Celebrating basic plant science with David Baulcombe

Categories: UKPSF
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Published on: May 10, 2013

 

Barbara McClintock discovered transposable elements when investigating irregular colouring in maize.

It’s now nearly a month since UK PlantSci 2013, and high time I wrote something about it on this blog. Rebecca Nesbit has written two posts about it already on the Society of Biology blog, and a New Phytologist meeting report will be coming out soon. The Weeding the Gems contribution to this collection of UK PlantSci nostalgia is a write-up of the second keynote talk by David Baulcombe.

David Baulcombe’s talk was a rallying cry in defence of basic research and plant science. He kicked it off with a whistle-stop history of important scientific achievements, all by scientists carrying out basic research on plants: Robert Hooke, who identified and labelled ‘cells’ for the first time when studying woody plant biomass in 1665; 19th century monk Gregor Mendel, whose peas were the first genetic model system; Russian botanist Dmitri Iwanowsk, who in 1892 was the first scientist to identify and characterise a virus; and Barbara McClintock, who discovered transposable elements in maize. More recently even than McClintock’s work, Argonaute proteins, tumour formation, and cellular totipotency were all identified first in plants (Bohmert et al. 1998, EMBO 17:170; Sussex 2008, Plant Cell 20:1189).

The scientists involved in the discoveries listed above were carrying out what they presumably viewed as interesting work, simply because they wanted to know the answer – pure science, but all with far-reaching consequences. Baulcombe commented than in the 21st Century research is impact-driven, so some of these pioneers may have struggled to get funding via today’s funding mechanisms.

Now, it is unfair to say that research today is all end-product focussed and impact driven. I know that the BBSRC and other funders worldwide fund basic plant science research regularly, and I highlight some of it here on this blog. Baulcombe’s main point in this first half of the talk was that basic excellent plant science research has to be celebrated in its own right rather than as a half-way point to a useful product in the future.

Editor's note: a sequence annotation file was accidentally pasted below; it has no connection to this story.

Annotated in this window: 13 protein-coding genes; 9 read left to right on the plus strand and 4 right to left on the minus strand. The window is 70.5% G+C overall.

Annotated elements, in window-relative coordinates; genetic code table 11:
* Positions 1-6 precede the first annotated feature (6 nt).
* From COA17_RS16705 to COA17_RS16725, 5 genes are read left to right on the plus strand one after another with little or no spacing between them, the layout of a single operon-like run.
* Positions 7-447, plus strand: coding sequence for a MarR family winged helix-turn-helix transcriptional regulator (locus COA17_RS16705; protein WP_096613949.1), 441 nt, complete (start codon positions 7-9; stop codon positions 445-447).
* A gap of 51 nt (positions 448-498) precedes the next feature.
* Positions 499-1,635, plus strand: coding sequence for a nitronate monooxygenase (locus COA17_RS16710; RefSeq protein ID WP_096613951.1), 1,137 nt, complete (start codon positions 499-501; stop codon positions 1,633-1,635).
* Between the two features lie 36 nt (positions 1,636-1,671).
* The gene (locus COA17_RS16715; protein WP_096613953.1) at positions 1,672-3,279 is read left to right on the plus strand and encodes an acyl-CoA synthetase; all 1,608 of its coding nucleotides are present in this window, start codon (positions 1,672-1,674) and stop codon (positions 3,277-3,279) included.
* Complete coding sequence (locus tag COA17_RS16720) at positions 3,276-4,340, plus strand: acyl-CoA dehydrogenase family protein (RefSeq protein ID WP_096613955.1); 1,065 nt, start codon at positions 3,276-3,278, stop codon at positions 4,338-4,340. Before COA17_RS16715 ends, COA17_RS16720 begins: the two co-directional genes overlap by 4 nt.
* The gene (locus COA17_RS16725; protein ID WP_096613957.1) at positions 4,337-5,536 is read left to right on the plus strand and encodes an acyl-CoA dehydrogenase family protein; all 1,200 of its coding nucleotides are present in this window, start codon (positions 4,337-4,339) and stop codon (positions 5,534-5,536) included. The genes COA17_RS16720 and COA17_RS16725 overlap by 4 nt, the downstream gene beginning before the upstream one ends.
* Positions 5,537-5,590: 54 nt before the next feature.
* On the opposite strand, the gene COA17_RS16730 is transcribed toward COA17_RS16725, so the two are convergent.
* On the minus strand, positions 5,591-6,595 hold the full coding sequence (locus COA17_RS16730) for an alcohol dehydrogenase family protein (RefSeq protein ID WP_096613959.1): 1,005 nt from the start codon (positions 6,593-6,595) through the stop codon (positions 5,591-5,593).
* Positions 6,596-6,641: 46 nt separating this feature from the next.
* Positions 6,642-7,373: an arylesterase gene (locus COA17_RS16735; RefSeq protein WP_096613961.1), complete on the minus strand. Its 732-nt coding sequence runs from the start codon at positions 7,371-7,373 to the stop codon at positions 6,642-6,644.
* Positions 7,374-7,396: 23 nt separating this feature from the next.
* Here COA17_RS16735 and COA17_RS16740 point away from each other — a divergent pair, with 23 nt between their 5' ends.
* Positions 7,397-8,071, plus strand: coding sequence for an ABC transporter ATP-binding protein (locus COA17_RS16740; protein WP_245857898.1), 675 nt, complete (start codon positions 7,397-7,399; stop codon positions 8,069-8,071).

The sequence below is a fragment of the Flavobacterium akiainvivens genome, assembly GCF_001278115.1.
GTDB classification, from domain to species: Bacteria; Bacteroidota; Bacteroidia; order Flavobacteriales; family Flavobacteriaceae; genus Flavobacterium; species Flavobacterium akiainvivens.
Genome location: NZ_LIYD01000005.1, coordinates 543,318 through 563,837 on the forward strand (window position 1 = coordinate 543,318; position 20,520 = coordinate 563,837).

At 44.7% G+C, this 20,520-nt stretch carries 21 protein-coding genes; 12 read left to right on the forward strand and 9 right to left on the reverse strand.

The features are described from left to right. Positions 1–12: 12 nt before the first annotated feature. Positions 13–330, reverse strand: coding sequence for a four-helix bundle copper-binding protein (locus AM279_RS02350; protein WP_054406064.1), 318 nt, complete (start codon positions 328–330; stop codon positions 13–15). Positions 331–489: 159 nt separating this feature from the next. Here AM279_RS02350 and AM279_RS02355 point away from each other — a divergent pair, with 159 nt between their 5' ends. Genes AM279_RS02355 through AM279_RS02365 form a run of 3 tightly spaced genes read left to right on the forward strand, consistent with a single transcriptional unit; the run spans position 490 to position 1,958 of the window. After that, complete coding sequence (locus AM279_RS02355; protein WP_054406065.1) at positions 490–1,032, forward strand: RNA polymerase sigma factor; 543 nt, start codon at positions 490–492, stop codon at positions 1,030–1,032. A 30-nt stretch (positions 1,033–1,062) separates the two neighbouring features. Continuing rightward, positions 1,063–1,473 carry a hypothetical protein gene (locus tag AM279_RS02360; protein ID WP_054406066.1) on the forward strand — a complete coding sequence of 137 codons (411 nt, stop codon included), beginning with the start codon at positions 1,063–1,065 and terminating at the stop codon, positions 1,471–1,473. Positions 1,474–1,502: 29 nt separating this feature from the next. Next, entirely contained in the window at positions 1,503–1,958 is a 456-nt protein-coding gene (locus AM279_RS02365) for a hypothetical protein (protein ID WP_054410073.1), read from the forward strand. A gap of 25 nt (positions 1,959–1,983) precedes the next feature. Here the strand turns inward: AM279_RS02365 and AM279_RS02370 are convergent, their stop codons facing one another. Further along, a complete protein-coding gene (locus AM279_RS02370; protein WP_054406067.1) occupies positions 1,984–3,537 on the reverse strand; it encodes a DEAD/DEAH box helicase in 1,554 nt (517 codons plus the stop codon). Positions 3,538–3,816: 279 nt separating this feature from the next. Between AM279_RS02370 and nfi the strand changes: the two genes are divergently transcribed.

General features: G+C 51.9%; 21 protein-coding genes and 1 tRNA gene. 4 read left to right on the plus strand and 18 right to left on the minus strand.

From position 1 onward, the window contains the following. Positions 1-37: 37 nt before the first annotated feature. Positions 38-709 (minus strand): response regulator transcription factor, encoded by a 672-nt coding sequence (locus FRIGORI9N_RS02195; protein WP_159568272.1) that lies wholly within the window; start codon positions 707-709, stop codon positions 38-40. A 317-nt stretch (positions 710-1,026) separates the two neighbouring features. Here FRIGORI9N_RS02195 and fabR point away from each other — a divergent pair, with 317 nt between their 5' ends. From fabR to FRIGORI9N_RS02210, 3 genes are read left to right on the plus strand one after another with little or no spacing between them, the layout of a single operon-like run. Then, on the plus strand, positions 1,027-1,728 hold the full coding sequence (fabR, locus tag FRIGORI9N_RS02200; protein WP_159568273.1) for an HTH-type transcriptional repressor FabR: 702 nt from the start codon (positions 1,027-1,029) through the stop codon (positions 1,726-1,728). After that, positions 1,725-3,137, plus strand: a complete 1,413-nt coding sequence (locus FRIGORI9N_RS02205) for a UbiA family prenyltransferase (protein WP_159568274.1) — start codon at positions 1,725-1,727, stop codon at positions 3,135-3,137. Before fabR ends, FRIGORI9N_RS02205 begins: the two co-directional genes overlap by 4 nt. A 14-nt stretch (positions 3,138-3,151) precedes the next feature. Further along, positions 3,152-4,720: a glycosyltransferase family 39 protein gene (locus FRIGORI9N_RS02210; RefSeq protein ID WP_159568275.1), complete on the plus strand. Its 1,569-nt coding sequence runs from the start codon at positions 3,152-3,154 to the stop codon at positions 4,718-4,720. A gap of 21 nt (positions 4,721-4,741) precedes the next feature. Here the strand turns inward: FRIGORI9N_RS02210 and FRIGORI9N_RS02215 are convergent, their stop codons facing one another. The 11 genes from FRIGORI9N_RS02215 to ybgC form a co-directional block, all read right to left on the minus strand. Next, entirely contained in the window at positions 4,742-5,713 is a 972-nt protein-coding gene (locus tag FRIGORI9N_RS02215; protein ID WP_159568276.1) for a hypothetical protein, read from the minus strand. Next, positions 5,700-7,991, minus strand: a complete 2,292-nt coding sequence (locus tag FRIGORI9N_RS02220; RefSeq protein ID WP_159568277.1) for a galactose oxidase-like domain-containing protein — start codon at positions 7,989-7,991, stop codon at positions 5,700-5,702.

Agricultural, medical, nutritional, and technological advances that are close to market and/or easy to connect with real life are frequently promoted in the general media. Basic research, on the other hand, is circulated only in scientific journals and popular science publications. Yet if funders and commercial innovators ignore basic science, there will be nothing to base applied science on. Promoting and celebrating plant science will raise awareness of its importance and, yes, its impact, to the taxpayers who fund science and to the policy makers who decide where funding will be focussed.

Baulcombe then moved on to talk about the complex relationship between science and politics. He took a different approach to Charles Godfray’s discussion of the same topic the day before (blogged here by Rebecca Nesbit). He commented that, “When we do science, we are apolitical. But when we discuss the application of science, it is very political.” He was referring to regulations surrounding agricultural technology and the lack of government involvement in bringing agri-tech developments to market in recent decades. Since the closure of government near-market research centres like the Plant Breeding Institute, it has been difficult for UK plant scientists to see their research translated into a crop variety. You can read more about plant breeding and the PBI on the UKPSF blog.

There are many organisations that blend politics with science and work with scientists, policy-makers and the general public to try and see agri-tech used for the optimum benefit – see CABISCICIMMYT, and the Global Food Security Programme to name only a few. There aren’t many outlets of any kind for the promotion of basic plant science. GARNet are happy to get involved with filling the gap over the next few months. If you have a great pure plant science story to tell, please get in touch with me.

Image credit: Harvest Corn by Gavin Mills via stock.xchng

 



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